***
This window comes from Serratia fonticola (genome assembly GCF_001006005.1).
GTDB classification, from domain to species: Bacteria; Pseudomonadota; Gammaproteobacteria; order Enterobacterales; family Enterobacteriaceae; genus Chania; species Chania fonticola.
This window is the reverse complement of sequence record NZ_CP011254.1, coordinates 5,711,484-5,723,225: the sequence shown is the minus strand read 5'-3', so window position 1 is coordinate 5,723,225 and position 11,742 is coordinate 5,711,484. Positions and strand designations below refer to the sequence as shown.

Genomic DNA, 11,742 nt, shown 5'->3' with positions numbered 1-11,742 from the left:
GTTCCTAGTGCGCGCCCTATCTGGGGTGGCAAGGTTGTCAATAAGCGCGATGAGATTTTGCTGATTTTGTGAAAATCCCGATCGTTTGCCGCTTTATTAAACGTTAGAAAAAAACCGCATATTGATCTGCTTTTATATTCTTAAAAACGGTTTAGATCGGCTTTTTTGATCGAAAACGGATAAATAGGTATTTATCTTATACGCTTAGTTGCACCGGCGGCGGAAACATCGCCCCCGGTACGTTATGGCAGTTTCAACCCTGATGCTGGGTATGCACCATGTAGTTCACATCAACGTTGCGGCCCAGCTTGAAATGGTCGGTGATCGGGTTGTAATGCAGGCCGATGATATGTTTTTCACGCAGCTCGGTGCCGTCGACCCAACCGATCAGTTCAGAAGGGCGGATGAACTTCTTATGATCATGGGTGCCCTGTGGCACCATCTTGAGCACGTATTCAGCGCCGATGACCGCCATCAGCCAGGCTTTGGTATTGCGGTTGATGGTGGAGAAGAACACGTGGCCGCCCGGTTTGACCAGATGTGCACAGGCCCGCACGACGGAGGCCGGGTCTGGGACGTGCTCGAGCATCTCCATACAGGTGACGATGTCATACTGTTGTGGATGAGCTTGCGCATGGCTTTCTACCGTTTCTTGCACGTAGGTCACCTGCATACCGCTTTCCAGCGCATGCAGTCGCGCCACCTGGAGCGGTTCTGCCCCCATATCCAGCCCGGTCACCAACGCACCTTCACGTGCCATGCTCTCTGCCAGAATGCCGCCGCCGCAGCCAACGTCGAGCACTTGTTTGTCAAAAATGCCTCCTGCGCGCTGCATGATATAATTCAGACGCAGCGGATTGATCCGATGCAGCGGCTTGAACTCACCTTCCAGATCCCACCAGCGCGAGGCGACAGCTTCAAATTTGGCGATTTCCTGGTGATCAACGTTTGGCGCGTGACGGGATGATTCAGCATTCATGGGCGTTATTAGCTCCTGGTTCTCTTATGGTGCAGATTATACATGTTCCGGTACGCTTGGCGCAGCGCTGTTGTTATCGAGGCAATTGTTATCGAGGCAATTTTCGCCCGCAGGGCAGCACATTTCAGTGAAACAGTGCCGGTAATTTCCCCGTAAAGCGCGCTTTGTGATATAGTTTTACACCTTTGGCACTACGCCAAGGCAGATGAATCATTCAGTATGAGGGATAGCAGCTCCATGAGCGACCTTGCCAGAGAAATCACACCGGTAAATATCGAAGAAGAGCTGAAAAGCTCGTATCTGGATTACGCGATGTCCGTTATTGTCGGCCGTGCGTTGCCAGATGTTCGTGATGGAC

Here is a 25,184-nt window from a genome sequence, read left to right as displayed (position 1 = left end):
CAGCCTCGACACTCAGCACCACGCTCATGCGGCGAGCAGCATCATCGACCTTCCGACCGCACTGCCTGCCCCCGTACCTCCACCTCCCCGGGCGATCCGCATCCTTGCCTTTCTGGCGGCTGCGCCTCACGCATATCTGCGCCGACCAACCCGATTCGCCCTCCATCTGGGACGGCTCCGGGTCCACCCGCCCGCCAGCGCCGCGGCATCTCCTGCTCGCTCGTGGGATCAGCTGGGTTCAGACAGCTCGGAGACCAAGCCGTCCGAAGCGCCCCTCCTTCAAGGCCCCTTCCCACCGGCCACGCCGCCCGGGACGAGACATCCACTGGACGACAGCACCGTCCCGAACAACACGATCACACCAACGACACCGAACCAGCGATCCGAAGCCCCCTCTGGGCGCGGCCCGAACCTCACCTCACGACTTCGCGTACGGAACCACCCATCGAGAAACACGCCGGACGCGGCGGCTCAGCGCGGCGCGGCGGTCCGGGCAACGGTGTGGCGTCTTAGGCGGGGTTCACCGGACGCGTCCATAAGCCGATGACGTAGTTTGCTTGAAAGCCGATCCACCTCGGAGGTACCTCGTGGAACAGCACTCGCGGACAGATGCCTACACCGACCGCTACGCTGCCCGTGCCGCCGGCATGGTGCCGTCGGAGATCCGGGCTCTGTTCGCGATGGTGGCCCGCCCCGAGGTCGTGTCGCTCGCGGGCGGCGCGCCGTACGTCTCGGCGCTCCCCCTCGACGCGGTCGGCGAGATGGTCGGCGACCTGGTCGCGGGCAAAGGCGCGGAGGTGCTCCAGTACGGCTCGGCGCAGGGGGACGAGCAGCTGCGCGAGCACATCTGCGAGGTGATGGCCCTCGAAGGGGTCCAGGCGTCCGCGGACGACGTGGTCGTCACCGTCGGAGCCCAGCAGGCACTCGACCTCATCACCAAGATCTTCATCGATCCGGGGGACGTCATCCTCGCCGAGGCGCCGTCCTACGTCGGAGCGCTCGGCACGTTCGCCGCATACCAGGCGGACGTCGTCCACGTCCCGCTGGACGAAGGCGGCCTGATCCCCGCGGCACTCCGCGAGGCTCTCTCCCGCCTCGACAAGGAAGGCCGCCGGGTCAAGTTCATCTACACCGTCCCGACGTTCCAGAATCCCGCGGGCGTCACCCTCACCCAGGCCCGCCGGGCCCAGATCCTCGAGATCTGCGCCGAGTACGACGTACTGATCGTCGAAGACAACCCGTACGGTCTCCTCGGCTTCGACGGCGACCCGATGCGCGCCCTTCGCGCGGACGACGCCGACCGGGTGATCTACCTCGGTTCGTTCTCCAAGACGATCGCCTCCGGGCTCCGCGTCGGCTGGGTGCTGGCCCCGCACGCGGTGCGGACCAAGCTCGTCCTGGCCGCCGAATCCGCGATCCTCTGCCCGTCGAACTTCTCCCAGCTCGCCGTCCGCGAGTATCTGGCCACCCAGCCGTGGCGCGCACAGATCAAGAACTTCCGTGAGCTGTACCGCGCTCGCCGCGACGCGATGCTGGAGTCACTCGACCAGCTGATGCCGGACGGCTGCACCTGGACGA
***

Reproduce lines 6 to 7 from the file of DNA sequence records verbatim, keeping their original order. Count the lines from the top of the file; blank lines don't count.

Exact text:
Here is a 25,184-nt window from a genome sequence, read left to right as displayed (position 1 = left end):
CAGCCTCGACACTCAGCACCACGCTCATGCGGCGAGCAGCATCATCGACCTTCCGACCGCACTGCCTGCCCCCGTACCTCCACCTCCCCGGGCGATCCGCATCCTTGCCTTTCTGGCGGCTGCGCCTCACGCATATCTGCGCCGACCAACCCGATTCGCCCTCCATCTGGGACGGCTCCGGGTCCACCCGCCCGCCAGCGCCGCGGCATCTCCTGCTCGCTCGTGGGATCAGCTGGGTTCAGACAGCTCGGAGACCAAGCCGTCCGAAGCGCCCCTCCTTCAAGGCCCCTTCCCACCGGCCACGCCGCCCGGGACGAGACATCCACTGGACGACAGCACCGTCCCGAACAACACGATCACACCAACGACACCGAACCAGCGATCCGAAGCCCCCTCTGGGCGCGGCCCGAACCTCACCTCACGACTTCGCGTACGGAACCACCCATCGAGAAACACGCCGGACGCGGCGGCTCAGCGCGGCGCGGCGGTCCGGGCAACGGTGTGGCGTCTTAGGCGGGGTTCACCGGACGCGTCCATAAGCCGATGACGTAGTTTGCTTGAAAGCCGATCCACCTCGGAGGTACCTCGTGGAACAGCACTCGCGGACAGATGCCTACACCGACCGCTACGCTGCCCGTGCCGCCGGCATGGTGCCGTCGGAGATCCGGGCTCTGTTCGCGATGGTGGCCCGCCCCGAGGTCGTGTCGCTCGCGGGCGGCGCGCCGTACGTCTCGGCGCTCCCCCTCGACGCGGTCGGCGAGATGGTCGGCGACCTGGTCGCGGGCAAAGGCGCGGAGGTGCTCCAGTACGGCTCGGCGCAGGGGGACGAGCAGCTGCGCGAGCACATCTGCGAGGTGATGGCCCTCGAAGGGGTCCAGGCGTCCGCGGACGACGTGGTCGTCACCGTCGGAGCCCAGCAGGCACTCGACCTCATCACCAAGATCTTCATCGATCCGGGGGACGTCATCCTCGCCGAGGCGCCGTCCTACGTCGGAGCGCTCGGCACGTTCGCCGCATACCAGGCGGACGTCGTCCACGTCCCGCTGGACGAAGGCGGCCTGATCCCCGCGGCACTCCGCGAGGCTCTCTCCCGCCTCGACAAGGAAGGCCGCCGGGTCAAGTTCATCTACACCGTCCCGACGTTCCAGAATCCCGCGGGCGTCACCCTCACCCAGGCCCGCCGGGCCCAGATCCTCGAGATCTGCGCCGAGTACGACGTACTGATCGTCGAAGACAACCCGTACGGTCTCCTCGGCTTCGACGGCGACCCGATGCGCGCCCTTCGCGCGGACGACGCCGACCGGGTGATCTACCTCGGTTCGTTCTCCAAGACGATCGCCTCCGGGCTCCGCGTCGGCTGGGTGCTGGCCCCGCACGCGGTGCGGACCAAGCTCGTCCTGGCCGCCGAATCCGCGATCCTCTGCCCGTCGAACTTCTCCCAGCTCGCCGTCCGCGAGTATCTGGCCACCCAGCCGTGGCGCGCACAGATCAAGAACTTCCGTGAGCTGTACCGCGCTCGCCGCGACGCGATGCTGGAGTCACTCGACCAGCTGATGCCGGACGGCTGCACCTGGACGA